I was recently cycling through the Wicklow countryside with a couple of friends. As happens, conversations get started on the flat, dropped on the ascent, ignored in the excitement of a downhill and restarted when we all have our breath back. Often, we get strung out (not in a doping sort of way, we aren’t that type of cyclists). Conversations, started between three, can carry on for a time between two as the laggard joins up with the group. This can lead to some confusion as two will complete a conversation started by three. The third will join back up with the group and carry on from where things had been left off.
My friend G had been struggling a bit and had fallen behind. The conversation on the theme of the beautiful landscape had been completed and R and I had moved on to discussing his recent stomach disorder (we do cover a wide range of topics). G rejoined us as we rounded a bend and came upon a particularly pastoral scene of rolling fields populated by sheep, as if posing for an oil painting. “Now that’s as bucolic as it gets.” he said as he came wheel to wheel. R replied “It must be the silage, my stomach has been fine for a week.”
I got the conversation back on track, we fell to discussing dishes that are “countrified”. This is a natural lead on from bucolic and a good diversion from R’s digestive tract. One of my favourite, simple, ‘country’ dishes is Roast Shoulder of Lamb with Garlic and Potatoes. It’s also great post-cycling fare.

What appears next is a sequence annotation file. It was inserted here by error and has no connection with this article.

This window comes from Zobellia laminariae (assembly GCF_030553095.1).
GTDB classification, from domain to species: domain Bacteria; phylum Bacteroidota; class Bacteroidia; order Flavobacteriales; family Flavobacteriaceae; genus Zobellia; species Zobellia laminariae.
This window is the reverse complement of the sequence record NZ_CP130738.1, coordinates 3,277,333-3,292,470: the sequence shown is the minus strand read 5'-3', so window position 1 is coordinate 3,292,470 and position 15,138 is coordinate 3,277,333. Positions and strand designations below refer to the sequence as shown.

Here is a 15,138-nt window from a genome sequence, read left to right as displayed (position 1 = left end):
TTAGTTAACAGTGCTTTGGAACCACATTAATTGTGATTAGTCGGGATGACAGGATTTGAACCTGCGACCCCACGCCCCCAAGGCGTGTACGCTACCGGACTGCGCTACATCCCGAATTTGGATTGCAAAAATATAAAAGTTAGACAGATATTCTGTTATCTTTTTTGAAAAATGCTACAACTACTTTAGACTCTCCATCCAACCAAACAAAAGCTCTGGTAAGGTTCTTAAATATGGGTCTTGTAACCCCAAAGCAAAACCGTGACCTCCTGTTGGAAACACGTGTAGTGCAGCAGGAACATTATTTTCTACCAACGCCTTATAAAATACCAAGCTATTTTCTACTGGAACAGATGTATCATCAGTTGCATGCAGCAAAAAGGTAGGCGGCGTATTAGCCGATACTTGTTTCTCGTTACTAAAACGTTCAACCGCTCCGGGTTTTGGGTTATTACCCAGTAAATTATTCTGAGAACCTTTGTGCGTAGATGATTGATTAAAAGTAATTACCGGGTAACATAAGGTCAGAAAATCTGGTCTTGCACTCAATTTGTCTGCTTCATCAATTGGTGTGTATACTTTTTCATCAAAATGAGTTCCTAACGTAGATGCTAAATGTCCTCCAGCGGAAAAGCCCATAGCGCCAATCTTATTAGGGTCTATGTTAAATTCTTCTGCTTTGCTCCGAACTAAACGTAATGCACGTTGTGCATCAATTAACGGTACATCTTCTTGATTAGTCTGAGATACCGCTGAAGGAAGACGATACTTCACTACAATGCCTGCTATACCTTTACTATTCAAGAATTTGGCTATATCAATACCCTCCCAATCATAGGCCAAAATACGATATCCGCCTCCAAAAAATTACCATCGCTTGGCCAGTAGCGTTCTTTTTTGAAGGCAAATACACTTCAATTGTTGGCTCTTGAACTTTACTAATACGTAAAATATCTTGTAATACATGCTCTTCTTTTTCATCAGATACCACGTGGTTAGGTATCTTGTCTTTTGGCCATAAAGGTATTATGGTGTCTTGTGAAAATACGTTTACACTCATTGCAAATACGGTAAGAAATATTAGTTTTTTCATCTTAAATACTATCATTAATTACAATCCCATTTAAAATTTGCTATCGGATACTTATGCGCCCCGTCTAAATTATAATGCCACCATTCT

Ingredients To will feed six to eight (or more if any are suffering from a bucolic stomach).
- 2 lamb shoulders
- 6 potatoes
- 4 large onions
- 1 or 2 bulbs of garlic (depending on how much you like garlic)
- 500 ml (1 pint) of good chicken or vegetable stock
- A few branches of rosemary
- 2 bay leaves
- Salt and pepper to season
Being a ‘City Slicker’, part of me views this dish as being almost too simple to detail here. However, being an Irishman and only a couple of generations away from a mud hut, the rest of me recognises the simple virtue of the dish. I hope you will too.
First, get to chopping the garlic, the onions into rings and peeling and slicing the potatoes.
Layer a casserole dish with garlic, onions and then potatoes. Season and repeat.
Keep at it until there is only room left for the two lamb shoulders.
Pour over the stock. Put the lid on the casserole and pop the lot into a 140ºC (275º F) oven for three and a half hours. Remove the casserole and increase the oven temperature to 180º C (360º F). Place the shoulders in a roasting tray and put them into the oven for 15 minutes to brown them.
Let them rest for ten minutes. Then carve, in as rustic a fashion as you can and serve with the onions, potato, garlic and some beans.
This combines the very best of some simple ingredients, lamb, garlic, onions, rosemary and potatoes. The slow roasting produces very tender meat, infused with garlic, rosemary and onion flavours. Very tasty after a visit to the Wicklow countryside.